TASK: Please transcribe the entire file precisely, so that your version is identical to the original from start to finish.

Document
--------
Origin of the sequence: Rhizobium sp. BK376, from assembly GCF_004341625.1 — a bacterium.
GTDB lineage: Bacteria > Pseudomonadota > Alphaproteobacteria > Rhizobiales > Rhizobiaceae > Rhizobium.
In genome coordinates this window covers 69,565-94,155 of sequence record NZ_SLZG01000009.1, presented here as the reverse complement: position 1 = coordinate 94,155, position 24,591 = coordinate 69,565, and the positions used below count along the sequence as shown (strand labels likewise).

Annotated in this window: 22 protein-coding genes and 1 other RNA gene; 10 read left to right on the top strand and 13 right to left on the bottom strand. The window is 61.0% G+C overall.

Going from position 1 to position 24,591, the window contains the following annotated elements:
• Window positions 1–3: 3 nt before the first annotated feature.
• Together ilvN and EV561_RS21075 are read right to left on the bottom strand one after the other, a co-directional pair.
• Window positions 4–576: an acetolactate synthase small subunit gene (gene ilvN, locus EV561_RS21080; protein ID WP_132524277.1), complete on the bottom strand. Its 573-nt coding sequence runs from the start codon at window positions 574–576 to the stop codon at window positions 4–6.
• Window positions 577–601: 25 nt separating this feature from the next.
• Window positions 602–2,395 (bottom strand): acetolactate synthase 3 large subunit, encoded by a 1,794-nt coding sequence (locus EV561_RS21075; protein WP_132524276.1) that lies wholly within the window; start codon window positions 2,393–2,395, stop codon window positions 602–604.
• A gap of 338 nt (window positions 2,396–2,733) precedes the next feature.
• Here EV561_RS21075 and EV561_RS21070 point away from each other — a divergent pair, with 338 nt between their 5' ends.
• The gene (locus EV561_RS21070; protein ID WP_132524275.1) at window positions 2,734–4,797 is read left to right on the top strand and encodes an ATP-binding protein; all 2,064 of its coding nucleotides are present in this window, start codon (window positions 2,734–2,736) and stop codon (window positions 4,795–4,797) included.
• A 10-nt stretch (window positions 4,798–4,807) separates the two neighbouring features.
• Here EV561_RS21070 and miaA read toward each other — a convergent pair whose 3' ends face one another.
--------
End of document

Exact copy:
Origin of the sequence: Rhizobium sp. BK376, from assembly GCF_004341625.1 — a bacterium.
GTDB lineage: Bacteria > Pseudomonadota > Alphaproteobacteria > Rhizobiales > Rhizobiaceae > Rhizobium.
In genome coordinates this window covers 69,565-94,155 of sequence record NZ_SLZG01000009.1, presented here as the reverse complement: position 1 = coordinate 94,155, position 24,591 = coordinate 69,565, and the positions used below count along the sequence as shown (strand labels likewise).

Annotated in this window: 22 protein-coding genes and 1 other RNA gene; 10 read left to right on the top strand and 13 right to left on the bottom strand. The window is 61.0% G+C overall.

Going from position 1 to position 24,591, the window contains the following annotated elements:
• Window positions 1–3: 3 nt before the first annotated feature.
• Together ilvN and EV561_RS21075 are read right to left on the bottom strand one after the other, a co-directional pair.
• Window positions 4–576: an acetolactate synthase small subunit gene (gene ilvN, locus EV561_RS21080; protein ID WP_132524277.1), complete on the bottom strand. Its 573-nt coding sequence runs from the start codon at window positions 574–576 to the stop codon at window positions 4–6.
• Window positions 577–601: 25 nt separating this feature from the next.
• Window positions 602–2,395 (bottom strand): acetolactate synthase 3 large subunit, encoded by a 1,794-nt coding sequence (locus EV561_RS21075; protein WP_132524276.1) that lies wholly within the window; start codon window positions 2,393–2,395, stop codon window positions 602–604.
• A gap of 338 nt (window positions 2,396–2,733) precedes the next feature.
• Here EV561_RS21075 and EV561_RS21070 point away from each other — a divergent pair, with 338 nt between their 5' ends.
• The gene (locus EV561_RS21070; protein ID WP_132524275.1) at window positions 2,734–4,797 is read left to right on the top strand and encodes an ATP-binding protein; all 2,064 of its coding nucleotides are present in this window, start codon (window positions 2,734–2,736) and stop codon (window positions 4,795–4,797) included.
• A 10-nt stretch (window positions 4,798–4,807) separates the two neighbouring features.
• Here EV561_RS21070 and miaA read toward each other — a convergent pair whose 3' ends face one another.